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Opinion
Matt Levine

The FBI Ran an Ultimate Fighting Pump-and-Dump Scam

Any time you are about to say, "let's only talk about this on burner phones," stop and ask yourself: Am I being recorded *right now*? If so, re-evaluate your life choices.

On Friday I laid out a schematic explanation of how to operate a pump and dump scam, because that seemed like news some people could use. At about the same time, the Securities and Exchange Commission was publishing its own handbook of pump-and-dumping, in the form of a civil complaint against five guys involved with a stock called Amogear. (They were also charged criminally.)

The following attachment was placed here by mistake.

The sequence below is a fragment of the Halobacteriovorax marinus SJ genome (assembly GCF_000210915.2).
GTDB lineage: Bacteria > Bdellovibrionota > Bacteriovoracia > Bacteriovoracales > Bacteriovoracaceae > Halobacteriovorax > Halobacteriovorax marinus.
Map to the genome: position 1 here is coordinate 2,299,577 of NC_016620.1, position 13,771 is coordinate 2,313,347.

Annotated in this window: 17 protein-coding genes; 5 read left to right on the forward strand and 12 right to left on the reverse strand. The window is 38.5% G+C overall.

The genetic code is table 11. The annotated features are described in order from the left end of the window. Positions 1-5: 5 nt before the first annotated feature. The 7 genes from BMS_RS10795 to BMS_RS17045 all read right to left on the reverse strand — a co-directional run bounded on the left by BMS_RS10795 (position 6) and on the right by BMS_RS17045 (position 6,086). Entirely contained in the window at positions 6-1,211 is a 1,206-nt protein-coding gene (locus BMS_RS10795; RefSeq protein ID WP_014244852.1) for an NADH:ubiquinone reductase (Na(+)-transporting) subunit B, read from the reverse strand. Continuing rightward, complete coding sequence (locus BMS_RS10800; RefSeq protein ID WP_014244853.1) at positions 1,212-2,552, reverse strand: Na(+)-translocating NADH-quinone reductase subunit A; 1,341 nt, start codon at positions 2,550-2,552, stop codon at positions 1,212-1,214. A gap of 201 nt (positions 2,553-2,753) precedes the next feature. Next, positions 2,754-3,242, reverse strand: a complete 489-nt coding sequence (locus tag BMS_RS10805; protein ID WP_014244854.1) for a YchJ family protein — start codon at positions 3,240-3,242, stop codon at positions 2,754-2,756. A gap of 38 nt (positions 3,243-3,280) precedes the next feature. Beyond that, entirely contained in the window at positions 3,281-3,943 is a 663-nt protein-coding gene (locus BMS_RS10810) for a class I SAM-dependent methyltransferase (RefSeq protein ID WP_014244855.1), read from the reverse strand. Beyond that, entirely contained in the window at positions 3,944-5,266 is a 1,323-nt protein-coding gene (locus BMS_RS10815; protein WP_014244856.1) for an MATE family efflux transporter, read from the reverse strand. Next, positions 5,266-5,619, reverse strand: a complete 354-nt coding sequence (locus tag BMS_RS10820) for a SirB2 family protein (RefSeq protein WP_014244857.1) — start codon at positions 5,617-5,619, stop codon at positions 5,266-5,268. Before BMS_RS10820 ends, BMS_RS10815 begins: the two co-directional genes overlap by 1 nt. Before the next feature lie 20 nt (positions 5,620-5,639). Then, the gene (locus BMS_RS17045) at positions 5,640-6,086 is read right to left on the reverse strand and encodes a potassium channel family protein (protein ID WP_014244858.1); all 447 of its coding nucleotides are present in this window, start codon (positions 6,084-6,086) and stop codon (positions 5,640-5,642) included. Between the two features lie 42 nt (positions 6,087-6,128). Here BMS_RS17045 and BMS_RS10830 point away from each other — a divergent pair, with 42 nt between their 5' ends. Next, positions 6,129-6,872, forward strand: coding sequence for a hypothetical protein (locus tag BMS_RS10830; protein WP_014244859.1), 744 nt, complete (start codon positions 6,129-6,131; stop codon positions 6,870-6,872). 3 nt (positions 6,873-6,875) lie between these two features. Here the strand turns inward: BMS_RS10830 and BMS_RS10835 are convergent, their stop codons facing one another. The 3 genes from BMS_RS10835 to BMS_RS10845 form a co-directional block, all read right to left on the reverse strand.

The Amogear scheme, according to the SEC, started out brightly: Amogear's controlling shareholder "owned or otherwise controlled all but a few thousand shares of Amogear's purportedly unrestricted stock," which is important if you want to pump and dump without outside interference. He engaged some stock promoters, Gabe Nix and Christopher Putnam, to pump that stock. "Nix was the owner of the GMM, a promotional firm that owned and operated a number of websites that tout penny stocks, and Putnam was a Senior Account Executive at GMM."